Los Angeles County is ramping up its efforts to register all eligible citizens to vote in the November 6 General Election, including those currently or previously involved with the justice system.
“The election is fast approaching, and we can’t afford to miss the opportunity to engage our justice-involved residents in the work of their democracy,” Supervisor Mark Ridley-Thomas said. “The work and importance of this initiative go well beyond this November, however, as voting and civic engagement must be a lifetime commitment if it is to result in meaningful empowerment for these residents.”
With the voter registration deadline coming up on October 22, Judge (Ret.) Peter Espinoza, director of the County Office of Diversion and Reentry, and Registrar- Recorder/County Clerk Dean Logan reported on the County’s progress in empowering as many justice-involved individuals as possible to exercise their constitutional right to vote.
Espinoza and Logan are collaborating with the Chief Probation Officer, Public Defender, Alternate Public Defender, Sheriff and community stakeholders such as A New Way of Life in a campaign called LA Free the Vote. It builds on the Registrar-Recorder/County Clerk’s Voting While Incarcerated program and works in tandem with the American Civil Liberties Union’s Unlock the Vote program. They have developed voter education materials, trained staff at various County departments on how to register voters, and distributed voter registration cards at County facilities and various events countywide.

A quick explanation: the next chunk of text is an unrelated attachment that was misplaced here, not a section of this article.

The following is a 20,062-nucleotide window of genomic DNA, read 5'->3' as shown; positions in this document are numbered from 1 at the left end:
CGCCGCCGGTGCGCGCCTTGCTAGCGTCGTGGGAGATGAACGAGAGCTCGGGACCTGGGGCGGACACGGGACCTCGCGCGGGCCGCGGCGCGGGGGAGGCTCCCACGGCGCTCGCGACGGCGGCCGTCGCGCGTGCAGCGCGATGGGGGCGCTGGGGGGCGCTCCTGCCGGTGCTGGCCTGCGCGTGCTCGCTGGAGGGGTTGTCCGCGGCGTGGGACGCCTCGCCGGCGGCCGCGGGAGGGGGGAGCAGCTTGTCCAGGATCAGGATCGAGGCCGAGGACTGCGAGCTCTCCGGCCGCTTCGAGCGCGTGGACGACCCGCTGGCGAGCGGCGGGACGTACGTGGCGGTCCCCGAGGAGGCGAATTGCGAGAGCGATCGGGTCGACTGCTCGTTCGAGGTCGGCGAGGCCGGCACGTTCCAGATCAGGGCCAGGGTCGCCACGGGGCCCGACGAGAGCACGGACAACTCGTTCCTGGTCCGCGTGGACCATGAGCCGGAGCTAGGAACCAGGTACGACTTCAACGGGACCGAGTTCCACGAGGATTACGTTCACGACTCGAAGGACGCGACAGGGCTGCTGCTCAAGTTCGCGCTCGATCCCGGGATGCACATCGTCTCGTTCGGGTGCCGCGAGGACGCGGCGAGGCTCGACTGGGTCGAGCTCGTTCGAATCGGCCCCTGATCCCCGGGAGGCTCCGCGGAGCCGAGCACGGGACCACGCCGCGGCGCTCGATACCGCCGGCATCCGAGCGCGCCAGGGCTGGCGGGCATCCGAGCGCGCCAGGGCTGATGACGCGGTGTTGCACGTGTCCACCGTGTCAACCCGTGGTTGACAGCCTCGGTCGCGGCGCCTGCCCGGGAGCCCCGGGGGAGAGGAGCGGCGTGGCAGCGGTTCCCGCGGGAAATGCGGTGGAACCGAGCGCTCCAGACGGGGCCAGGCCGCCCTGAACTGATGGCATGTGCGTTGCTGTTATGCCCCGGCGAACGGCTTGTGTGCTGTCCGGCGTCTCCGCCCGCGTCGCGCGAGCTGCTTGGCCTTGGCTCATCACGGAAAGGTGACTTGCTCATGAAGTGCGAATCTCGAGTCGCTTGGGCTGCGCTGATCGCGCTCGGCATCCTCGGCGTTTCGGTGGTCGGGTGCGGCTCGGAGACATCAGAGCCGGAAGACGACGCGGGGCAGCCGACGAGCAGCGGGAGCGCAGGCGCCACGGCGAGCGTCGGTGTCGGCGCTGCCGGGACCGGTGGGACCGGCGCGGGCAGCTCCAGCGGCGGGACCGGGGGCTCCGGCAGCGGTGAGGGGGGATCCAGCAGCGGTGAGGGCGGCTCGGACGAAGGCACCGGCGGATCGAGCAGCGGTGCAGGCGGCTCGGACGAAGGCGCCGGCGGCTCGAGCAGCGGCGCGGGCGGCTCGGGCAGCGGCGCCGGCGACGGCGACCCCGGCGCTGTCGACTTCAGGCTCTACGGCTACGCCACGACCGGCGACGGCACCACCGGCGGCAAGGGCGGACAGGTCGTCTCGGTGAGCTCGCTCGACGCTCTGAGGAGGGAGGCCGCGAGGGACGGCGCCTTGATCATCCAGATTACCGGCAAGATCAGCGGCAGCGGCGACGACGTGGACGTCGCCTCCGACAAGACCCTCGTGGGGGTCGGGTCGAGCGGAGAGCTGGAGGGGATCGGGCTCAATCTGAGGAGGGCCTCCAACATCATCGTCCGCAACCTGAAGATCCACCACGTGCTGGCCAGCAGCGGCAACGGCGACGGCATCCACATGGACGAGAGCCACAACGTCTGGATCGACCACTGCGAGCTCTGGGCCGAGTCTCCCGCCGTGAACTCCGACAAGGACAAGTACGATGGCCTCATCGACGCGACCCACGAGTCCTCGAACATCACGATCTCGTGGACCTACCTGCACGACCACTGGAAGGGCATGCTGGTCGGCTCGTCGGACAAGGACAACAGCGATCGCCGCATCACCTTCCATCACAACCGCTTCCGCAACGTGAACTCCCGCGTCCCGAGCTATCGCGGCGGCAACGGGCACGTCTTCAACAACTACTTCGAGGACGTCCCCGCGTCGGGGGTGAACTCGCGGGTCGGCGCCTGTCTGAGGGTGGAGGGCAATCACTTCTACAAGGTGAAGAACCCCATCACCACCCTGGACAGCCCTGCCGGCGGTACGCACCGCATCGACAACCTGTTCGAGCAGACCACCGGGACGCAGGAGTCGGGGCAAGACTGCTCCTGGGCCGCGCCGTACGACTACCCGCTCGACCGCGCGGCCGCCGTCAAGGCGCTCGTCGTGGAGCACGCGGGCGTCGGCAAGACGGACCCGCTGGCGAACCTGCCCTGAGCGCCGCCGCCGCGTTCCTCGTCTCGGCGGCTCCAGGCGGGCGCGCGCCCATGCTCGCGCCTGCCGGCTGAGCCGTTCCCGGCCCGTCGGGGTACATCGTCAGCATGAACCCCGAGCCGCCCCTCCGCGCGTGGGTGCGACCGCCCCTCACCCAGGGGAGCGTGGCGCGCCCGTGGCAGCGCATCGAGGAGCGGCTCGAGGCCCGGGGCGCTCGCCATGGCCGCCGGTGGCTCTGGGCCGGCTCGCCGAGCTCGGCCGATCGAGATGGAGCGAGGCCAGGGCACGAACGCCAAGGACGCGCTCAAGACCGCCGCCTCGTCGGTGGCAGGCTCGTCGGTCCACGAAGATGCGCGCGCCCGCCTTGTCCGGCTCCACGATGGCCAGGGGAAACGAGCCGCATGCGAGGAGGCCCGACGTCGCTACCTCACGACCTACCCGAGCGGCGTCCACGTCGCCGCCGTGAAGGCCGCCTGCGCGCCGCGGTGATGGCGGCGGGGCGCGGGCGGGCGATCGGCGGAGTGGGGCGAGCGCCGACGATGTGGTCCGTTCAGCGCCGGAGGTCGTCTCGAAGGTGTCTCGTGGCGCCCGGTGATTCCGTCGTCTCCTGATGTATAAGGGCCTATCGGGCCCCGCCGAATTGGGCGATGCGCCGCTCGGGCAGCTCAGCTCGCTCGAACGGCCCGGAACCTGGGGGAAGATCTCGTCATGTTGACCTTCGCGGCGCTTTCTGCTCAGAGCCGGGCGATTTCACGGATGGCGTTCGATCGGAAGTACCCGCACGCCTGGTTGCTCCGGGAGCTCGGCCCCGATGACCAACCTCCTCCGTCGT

Their combined efforts have already registered about 1,000 inmates at the Pitchess Detention Center and Century Regional Detention Facility. Plans are underway to register more inmates at Men’s Central Jail and Twin Towers Correctional Facility in the coming weeks.
A New Way of Life founder Susan Burton has been helping jail inmates register to vote, in addition to facilitating their successful transition back into society. “I cannot tell you how impactful it has been to help people in the justice system, such as I used to be, feel like they have a voice in democracy,” Burton said. “At the end of the day, this is stuff that’s going to change our communities.”